Journal of Clinical and Experimental Ophthalmology

Journal of Clinical and Experimental Ophthalmology
Open Access

ISSN: 2155-9570

+44 1223 790975


Significance of Anti-retinal Autoantibodies in Cancer-associated Retinopathy with Gynecological Cancers

Grazyna Adamus, Dongseak Choi, Anitha Raghunath and Jade Schiffman

Background: The presence of autoantibodies (AAbs) is the primary serological indicator of autoimmunity. Cancerassociated retinopathy (CAR) is associated with AAbs and different types of cancer. The goal of the study was to examine the profile of serum autoantibodies in women with gynecological cancers with and without paraneoplastic visual manifestation.

Methods: Retrospective studies of a cohort of 46 women with symptoms of CAR and gynecological tumors, including endometrial, cervical, ovarian, and fallopian tubes, 111 women with similar tumors without symptoms of CAR, and 60 age-matched healthy controls. Presence of serum AAbs and the identity of targeted antigens were performed by western blotting and their significance was evaluated using an Fisher’s exact test.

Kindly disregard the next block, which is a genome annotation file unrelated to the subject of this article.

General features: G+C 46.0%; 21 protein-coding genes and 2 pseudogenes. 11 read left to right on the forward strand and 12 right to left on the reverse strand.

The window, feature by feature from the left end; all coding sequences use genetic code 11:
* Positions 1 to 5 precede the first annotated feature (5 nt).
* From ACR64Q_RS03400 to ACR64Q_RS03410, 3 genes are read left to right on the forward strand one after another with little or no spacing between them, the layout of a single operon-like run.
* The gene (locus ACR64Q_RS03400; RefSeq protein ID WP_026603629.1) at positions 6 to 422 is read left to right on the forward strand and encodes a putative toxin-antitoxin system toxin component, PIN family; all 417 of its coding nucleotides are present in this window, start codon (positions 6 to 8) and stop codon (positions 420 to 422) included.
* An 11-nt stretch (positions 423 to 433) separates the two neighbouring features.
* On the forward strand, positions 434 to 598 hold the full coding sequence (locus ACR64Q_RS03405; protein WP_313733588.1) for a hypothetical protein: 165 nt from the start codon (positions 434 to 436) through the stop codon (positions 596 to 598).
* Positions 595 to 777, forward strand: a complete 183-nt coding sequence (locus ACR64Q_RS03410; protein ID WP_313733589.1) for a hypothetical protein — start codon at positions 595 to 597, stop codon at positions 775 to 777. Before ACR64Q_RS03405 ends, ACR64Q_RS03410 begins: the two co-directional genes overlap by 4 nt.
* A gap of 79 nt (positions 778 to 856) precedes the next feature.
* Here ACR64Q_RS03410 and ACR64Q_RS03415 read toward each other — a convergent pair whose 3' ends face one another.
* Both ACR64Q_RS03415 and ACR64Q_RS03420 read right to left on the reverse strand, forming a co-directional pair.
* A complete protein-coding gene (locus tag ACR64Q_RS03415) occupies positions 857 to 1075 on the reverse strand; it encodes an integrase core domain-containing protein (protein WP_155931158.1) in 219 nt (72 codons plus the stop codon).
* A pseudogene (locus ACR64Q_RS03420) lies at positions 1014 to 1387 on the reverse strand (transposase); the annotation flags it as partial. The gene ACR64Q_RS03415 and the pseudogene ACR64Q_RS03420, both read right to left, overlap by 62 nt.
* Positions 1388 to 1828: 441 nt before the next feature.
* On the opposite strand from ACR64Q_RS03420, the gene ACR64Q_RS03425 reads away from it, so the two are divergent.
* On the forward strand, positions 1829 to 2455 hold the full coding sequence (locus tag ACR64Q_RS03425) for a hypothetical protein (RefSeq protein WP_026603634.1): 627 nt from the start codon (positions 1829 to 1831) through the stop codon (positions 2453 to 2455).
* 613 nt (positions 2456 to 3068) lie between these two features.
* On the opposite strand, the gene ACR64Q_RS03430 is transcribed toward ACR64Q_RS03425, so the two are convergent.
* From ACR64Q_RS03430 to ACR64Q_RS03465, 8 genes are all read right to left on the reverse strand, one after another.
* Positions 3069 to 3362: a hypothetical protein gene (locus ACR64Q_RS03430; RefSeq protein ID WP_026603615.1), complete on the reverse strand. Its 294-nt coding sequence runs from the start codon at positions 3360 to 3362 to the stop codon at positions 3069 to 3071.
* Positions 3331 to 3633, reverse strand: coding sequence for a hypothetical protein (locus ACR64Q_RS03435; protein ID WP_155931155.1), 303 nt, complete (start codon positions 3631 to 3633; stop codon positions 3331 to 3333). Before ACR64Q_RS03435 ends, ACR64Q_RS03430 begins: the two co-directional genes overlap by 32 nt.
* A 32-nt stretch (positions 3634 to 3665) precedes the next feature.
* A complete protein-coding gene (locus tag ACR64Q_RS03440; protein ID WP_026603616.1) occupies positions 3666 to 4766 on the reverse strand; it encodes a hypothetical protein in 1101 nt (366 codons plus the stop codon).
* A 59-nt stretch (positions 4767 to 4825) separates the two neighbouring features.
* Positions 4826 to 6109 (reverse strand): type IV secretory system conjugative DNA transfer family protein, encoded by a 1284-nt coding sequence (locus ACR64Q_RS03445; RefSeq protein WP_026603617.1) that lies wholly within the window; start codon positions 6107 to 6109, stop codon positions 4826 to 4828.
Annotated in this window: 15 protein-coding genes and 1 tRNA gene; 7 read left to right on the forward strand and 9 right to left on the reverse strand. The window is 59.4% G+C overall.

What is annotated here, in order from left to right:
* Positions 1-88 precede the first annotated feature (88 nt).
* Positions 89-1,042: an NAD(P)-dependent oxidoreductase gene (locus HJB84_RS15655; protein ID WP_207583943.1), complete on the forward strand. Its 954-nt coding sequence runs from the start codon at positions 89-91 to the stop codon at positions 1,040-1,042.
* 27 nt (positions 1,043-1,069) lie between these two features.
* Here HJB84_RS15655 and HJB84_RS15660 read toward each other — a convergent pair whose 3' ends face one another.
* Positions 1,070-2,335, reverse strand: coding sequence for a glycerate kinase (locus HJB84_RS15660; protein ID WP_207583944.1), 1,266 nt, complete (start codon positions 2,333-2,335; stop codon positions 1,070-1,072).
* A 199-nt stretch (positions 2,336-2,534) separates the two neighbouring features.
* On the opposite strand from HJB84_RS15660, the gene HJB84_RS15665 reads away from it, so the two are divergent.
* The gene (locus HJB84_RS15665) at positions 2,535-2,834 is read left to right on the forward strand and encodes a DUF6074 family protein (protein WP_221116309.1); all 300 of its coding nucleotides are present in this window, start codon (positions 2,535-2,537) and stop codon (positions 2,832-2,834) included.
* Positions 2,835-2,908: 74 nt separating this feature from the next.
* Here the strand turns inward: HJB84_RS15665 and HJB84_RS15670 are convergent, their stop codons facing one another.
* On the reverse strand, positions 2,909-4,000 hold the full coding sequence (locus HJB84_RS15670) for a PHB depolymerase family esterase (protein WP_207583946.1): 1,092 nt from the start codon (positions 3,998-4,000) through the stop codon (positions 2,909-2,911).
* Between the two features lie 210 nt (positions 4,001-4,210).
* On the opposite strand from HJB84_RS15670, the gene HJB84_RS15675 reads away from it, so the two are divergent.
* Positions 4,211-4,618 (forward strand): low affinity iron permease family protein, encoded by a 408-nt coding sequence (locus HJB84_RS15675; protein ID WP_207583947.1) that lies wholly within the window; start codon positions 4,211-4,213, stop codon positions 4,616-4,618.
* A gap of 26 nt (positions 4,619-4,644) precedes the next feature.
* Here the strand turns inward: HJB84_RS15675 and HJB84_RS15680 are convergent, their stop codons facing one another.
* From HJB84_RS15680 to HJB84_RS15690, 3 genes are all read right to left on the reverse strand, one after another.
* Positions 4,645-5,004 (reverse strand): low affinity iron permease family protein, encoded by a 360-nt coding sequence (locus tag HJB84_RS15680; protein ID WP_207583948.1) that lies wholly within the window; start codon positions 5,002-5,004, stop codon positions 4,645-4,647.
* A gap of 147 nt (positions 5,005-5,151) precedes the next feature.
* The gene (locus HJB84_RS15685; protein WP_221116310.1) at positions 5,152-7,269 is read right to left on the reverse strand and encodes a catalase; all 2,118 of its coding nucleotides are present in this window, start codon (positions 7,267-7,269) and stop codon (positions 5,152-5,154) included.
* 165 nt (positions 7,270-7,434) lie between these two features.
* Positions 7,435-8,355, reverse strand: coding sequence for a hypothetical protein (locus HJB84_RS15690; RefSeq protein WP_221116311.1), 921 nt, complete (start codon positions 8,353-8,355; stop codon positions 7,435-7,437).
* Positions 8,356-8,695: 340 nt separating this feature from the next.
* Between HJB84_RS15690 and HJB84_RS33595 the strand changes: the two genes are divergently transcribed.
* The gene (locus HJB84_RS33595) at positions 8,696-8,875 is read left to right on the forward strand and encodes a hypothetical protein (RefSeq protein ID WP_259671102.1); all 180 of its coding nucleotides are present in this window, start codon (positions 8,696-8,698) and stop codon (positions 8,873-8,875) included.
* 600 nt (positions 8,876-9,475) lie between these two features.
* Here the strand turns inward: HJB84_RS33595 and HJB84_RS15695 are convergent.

Results: The patients with gynecological CAR had the highest proportion of seropositivity (80%), followed by patients with gynecological cancers without CAR (61%) and healthy controls (58%). Differences in recognition frequencies were found for 17 antigens and 5 retinal antigens were frequently targeted: enolase, aldolase C, carbonic anhydrase II, recoverin and GAPDH. The occurrence of anti-glycolytic enzymes was 2-3 times more frequent in CAR and cancer patients than healthy controls. Anti-recoverin AAbs were prevalent in endometrial CAR. Anti-CAII antibodies were not significantly different between groups of women. In this cohort, cancer was diagnosed before the onset of retinopathy with latency from 2 months to 30 years. The discovery of the ovarian and endometrial cancers and manifestation of visual problems often coincided but Fallopian tube carcinoma was found after visual onset.

Conclusion: New retinal targets were identified for gynecological CAR. Each gynecological-CAR has its own autoantibody profile different from non-CAR profile, implying that a complex autoantibody signature may be more predictable for diagnosis than a singular AAb. Specific anti-retinal AAbs were most prevalent in women with CAR but their profiles were not fully distinguished from cancer controls.